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Viral regulation of the long distance axonal transport of herpes simplex virus nucleocapsid.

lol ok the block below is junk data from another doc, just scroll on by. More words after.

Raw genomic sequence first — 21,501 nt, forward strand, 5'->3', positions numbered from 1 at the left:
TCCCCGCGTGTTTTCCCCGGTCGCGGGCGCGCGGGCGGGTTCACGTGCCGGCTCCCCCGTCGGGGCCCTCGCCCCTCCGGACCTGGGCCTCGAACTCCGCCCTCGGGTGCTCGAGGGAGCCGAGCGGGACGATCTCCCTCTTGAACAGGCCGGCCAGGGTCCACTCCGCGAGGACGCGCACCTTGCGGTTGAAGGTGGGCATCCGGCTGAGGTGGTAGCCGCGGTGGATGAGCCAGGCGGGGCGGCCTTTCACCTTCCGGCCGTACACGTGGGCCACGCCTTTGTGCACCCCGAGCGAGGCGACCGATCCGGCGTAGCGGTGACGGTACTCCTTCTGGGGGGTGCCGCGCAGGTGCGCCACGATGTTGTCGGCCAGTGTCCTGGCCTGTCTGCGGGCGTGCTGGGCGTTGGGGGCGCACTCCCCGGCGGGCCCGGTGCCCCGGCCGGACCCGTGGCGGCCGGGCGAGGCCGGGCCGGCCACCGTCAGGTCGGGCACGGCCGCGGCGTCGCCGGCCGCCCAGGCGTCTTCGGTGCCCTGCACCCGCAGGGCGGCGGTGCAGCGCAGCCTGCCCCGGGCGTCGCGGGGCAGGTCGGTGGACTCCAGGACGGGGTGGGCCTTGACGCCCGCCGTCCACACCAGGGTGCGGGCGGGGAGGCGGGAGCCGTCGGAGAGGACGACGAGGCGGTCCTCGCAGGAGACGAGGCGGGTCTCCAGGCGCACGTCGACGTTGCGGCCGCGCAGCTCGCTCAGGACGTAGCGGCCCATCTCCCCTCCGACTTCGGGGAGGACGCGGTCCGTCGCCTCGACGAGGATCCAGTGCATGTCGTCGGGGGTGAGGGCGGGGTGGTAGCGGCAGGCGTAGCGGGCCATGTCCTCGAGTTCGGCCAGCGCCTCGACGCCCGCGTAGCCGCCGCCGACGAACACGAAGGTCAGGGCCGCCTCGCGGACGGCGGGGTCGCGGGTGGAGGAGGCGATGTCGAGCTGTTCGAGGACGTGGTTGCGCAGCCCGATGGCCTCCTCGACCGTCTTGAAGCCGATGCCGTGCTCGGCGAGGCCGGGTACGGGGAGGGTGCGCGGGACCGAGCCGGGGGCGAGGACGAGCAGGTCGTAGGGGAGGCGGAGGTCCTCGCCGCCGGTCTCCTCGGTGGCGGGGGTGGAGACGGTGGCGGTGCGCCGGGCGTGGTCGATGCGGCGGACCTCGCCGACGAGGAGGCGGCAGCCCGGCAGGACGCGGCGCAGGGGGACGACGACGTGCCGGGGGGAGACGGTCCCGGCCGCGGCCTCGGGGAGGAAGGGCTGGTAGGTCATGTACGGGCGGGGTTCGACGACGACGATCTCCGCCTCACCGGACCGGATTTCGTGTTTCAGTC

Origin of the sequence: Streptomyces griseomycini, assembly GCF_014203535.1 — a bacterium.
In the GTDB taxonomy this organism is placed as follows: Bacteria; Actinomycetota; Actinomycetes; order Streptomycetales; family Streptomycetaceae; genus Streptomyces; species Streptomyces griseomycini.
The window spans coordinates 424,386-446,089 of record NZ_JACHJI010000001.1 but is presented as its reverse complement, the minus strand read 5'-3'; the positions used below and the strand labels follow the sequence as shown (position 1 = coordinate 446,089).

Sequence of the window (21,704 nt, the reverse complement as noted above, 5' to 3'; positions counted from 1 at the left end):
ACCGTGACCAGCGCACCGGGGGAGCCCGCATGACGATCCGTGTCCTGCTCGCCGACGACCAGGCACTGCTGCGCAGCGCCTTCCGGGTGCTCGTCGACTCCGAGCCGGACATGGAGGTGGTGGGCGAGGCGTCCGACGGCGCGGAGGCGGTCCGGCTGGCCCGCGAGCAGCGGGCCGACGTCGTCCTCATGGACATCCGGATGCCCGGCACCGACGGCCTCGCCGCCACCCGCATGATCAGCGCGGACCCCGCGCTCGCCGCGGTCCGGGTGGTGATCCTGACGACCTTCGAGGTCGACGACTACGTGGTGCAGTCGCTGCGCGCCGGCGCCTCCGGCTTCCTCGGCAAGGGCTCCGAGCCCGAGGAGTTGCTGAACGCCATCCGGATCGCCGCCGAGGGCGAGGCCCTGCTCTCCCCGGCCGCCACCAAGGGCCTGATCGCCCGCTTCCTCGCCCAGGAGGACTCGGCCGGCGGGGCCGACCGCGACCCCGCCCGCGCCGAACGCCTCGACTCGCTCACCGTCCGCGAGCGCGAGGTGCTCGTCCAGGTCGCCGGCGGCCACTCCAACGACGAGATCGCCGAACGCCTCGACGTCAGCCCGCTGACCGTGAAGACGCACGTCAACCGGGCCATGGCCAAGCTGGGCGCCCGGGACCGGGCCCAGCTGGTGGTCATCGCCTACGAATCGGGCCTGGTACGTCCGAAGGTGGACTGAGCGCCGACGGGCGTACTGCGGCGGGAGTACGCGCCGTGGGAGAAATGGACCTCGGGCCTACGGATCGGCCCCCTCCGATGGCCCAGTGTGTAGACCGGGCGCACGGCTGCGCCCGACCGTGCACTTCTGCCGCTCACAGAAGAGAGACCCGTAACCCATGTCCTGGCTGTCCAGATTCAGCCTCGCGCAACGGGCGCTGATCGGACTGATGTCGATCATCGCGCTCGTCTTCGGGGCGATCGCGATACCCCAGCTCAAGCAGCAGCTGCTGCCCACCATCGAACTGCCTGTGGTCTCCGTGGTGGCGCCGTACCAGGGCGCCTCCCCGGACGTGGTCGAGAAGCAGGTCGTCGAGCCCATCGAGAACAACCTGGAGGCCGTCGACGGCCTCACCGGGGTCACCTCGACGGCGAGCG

Many membranous organelles and protein complexes are normally transported anterograde within axons to the presynaptic terminal, and details of the motors, adaptors and cargoes have received significant attention. Much less is known about the transport in neurons of non-membrane bound particles, such as mRNAs and their associated proteins. We propose that herpes simplex virus type 1 (HSV) can be used to study the detailed mechanisms regulating long distance transport of particles in axons. A critical step in the transmission of HSV from one infected neuron to the next is the polarized anterograde axonal transport of viral DNA from the host infected nerve cell body to the axon terminal. Using the in vivo mouse retinal ganglion cell model infected with wild type virus or a mutant strain that lacks the protein Us9, we found that Us9 protein was necessary for long distance anterograde axonal transport of viral nucleocapsid (DNA surrounded by capsid proteins), but unnecessary for transport of virus envelope. Thus, we conclude that nucleocapsid can be transported independently down axons via a Us9-dependent mechanism.

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